The path likely taken by flight MH370 according to aviaton mapping site Great Circle Mapper.
A woman (C), believed to be the relative of a passenger onboard Malaysia Airlines flight MH370, covers her face as she cries at the Beijing Capital International Airport in Beijing March 8, 2014. REUTERS/Kim Kyung-Hoon
The path likely taken by flight MH370 according to aviaton mapping site Great Circle Mapper. Great Circle Mapper
A woman (C), believed to be the relative of a passenger onboard Malaysia Airlines flight MH370, covers her face as she cries at the Beijing Capital International Airport in Beijing March 8, 2014. REUTERS/KitThis is a developing story. Please check back for updates as more information becomes known.The Vietnamese Navy said that a Malaysia Airlines flight en route from the Malaysian capital, Kuala Lumpur, to Beijing, China, has crashed into the sea on Saturday. The news, reported by the website of Vietnam's biggest newspaper, Tuoi Tre, ends hours of speculation on the fate of flight MH370 after it had been reported missing and air traffic control authorities in several countries said they had lost contact with the aircraft. The Boeing 777 was carrying 239 people, including 227 passengers and 12 crew.
A statement on the Malaysia Airlines site, which has not been updated yet to reflect confirmation of the crash, said, "we deeply regret that we have lost all contact with flight MH370, which departed Kuala Lumpur at 12:41 a.m. this morning bound for Beijing. The aircraft was scheduled to land at Beijing International Airport at 6:30 a.m. local Beijing time. Subang Air Traffic Control reported that it lost contact at 2:40 a.m. (local Malaysia time) today."
An official at the Civil Aviation Authority of Vietnam told Reuters the plane had failed to check in as scheduled while it was flying over the sea between Malaysia and Ho Chi Minh city. Chinese aviation authorities said the aircraft had not contacted them, either. "We are extremely worried," Chinese Foreign Minister Wang Yi told reporters in Beijing, as quoted by Reuters.
Malaysia Airlines has addressed on its Facebook page unconfirmed reports that the plane landed in Nanming, China, saying "there has been speculation that the aircraft has landed at Nanming. We are working to verify the authenticity of the report." However, a pilot contacted by the Sydney Morning Herald in Australia said it was unlikely that the plane had landed safely. "I think we can safely discount that," John Preston said.
At a press conference on Saturday morning local time in Kuala Lumpur, airline officials said the plane carried people of 14 nationalities, namely: China 152 people; Malaysia 38; Indonesia 12; Australia 7; U.S. 4; France 3; New Zealand 2; Ukraine 2; Canada 2; Russia, Italy, Taiwan, Netherlands, Austria all with 1.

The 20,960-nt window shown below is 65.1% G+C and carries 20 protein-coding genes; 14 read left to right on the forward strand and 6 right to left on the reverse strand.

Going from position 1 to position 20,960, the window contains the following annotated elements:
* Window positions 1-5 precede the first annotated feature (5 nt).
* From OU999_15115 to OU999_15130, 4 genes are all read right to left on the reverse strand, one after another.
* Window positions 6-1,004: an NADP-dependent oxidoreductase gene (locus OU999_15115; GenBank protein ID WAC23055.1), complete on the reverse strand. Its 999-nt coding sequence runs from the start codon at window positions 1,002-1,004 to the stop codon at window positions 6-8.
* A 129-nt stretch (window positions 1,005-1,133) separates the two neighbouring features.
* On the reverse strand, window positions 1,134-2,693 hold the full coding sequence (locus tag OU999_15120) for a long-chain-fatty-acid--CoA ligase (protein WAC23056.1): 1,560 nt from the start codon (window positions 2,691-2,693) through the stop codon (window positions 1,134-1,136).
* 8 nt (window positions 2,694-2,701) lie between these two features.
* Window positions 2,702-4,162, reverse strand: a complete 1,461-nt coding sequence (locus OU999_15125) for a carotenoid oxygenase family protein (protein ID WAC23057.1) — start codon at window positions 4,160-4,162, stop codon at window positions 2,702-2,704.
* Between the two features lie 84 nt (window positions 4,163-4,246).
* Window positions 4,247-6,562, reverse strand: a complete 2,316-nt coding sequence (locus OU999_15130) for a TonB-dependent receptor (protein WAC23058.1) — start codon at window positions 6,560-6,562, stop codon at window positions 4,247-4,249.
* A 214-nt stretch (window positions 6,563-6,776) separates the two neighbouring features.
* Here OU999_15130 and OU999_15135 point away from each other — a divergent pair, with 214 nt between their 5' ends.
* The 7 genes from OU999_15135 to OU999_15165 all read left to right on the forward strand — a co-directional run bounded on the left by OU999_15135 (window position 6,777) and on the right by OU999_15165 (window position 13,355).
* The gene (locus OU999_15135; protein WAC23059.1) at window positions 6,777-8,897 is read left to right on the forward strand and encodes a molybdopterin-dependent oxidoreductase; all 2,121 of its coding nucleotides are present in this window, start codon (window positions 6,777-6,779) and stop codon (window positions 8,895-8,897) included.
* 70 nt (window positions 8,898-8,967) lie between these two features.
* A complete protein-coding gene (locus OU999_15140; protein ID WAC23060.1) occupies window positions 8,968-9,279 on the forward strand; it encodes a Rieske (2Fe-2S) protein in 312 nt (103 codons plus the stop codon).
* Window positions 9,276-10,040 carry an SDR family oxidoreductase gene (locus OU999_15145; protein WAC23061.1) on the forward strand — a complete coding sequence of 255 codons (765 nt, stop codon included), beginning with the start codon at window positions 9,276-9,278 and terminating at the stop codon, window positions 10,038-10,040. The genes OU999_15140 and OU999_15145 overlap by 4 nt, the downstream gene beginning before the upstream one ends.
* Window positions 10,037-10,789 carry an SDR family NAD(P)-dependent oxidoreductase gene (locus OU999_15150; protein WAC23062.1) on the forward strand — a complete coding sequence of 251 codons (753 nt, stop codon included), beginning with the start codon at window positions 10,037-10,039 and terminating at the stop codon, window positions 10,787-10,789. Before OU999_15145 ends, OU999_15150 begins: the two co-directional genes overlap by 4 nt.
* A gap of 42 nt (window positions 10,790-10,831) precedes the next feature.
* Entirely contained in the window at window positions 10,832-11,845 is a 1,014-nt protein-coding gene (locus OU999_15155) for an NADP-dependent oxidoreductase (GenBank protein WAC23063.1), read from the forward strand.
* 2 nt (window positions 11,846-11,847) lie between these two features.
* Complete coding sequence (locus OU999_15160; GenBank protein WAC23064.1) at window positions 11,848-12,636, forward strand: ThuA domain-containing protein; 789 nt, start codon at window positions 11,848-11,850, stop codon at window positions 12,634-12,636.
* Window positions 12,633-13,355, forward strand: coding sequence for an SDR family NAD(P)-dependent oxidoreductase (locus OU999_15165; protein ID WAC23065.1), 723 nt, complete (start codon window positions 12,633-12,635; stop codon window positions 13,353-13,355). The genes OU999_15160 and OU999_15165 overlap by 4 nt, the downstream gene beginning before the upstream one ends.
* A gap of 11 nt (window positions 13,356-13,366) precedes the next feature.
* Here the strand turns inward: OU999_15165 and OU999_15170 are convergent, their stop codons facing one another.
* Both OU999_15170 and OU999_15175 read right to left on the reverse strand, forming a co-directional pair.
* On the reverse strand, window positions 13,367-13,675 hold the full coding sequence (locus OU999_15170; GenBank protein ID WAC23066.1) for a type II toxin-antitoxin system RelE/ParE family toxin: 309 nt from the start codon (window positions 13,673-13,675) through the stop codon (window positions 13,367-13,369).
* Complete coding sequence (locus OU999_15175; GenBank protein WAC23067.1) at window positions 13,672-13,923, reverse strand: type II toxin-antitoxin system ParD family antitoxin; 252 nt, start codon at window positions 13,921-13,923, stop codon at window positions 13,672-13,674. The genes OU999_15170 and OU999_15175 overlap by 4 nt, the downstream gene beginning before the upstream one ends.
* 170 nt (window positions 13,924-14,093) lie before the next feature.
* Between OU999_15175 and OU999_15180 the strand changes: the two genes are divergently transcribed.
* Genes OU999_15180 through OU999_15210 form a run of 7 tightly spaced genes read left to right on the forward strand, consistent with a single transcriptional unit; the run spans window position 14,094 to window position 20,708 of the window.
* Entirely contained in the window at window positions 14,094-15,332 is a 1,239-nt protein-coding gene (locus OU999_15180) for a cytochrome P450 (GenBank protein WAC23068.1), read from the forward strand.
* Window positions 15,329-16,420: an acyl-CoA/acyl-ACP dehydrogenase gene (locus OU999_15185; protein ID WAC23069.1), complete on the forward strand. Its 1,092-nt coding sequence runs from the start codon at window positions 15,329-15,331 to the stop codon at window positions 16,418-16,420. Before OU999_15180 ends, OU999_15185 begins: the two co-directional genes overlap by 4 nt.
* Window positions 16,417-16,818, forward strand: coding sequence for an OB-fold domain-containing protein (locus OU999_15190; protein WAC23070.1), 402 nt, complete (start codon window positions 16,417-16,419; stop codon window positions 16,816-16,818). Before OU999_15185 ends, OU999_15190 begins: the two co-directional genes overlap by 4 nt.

They also said the plane was last contacted when it was flying at 35,000 feet and 472 knots, at normal crusing altitude and speed. The flight was commanded by a senior captain who had joined the company in 1981 and had more than 18,000 flight hours, making him a very experienced flyer.
According to a database maintained by Flight Global magazine, the plane had about 20,000 hours of accumulated flight time and had performed 3,020 takeoff and landing cycles. For a modern jetliner operated by a top international airline, those are numbers well within the service life of an airframe.
If there have been fatalities, an unfortunate virtual certainty in the case of a plane crashing into the sea from cruising altitude, this would be the second fatal accident to a Boeing 777 after an Asiana Airlines 777 series 200 model landed short of the runway in San Francisco in July 2013, killing three. Investigation of that accident is still pending, but most experts agree that pilot error probably played a large part.
Overall, this is the third accident to involve a 777. A British Airways jet, also a 200 series model, crashed on landing at London's Heathrow airport in 2008 due to loss of power after icing in one engine. No one was hurt.
Malaysia Airlines, with a fleet of 105 aircraft, is a large international carrier and a member of the Oneworld alliance, which includes American Airlines, the world's biggest airline, and British Airways.
It has a safety record comparable to major Western carriers. Its last fatal accident was the crash of a small Fokker 50 turboprop in 1995, with 34 killed.
Several reports based on flight tracking sites indicated the aircraft that disappeared Saturday bore the Malaysian registration 9M-MRO. According to production lists published online by third parties not affiliated with the Boeing Co (NYSE:BA), that particular airplane was delivered new to Malaysia Airlines in May 2002 and was involved in a ground mishap in 2012. While taxiing at Shanghai's Pudong airport, its wingtip hit the tail of another aircraft. According to an independent accident-tracking site, the damage suffered by the Boeing 777 was "substantial."
Boeing issued a statement early Saturday morning eastern US time, saying the company "offers its deepest concern to the families of those aboard missing Malaysian Airlines flight MH370" and announcing that it "is assembling a team to provide technical assistance to investigating authorities."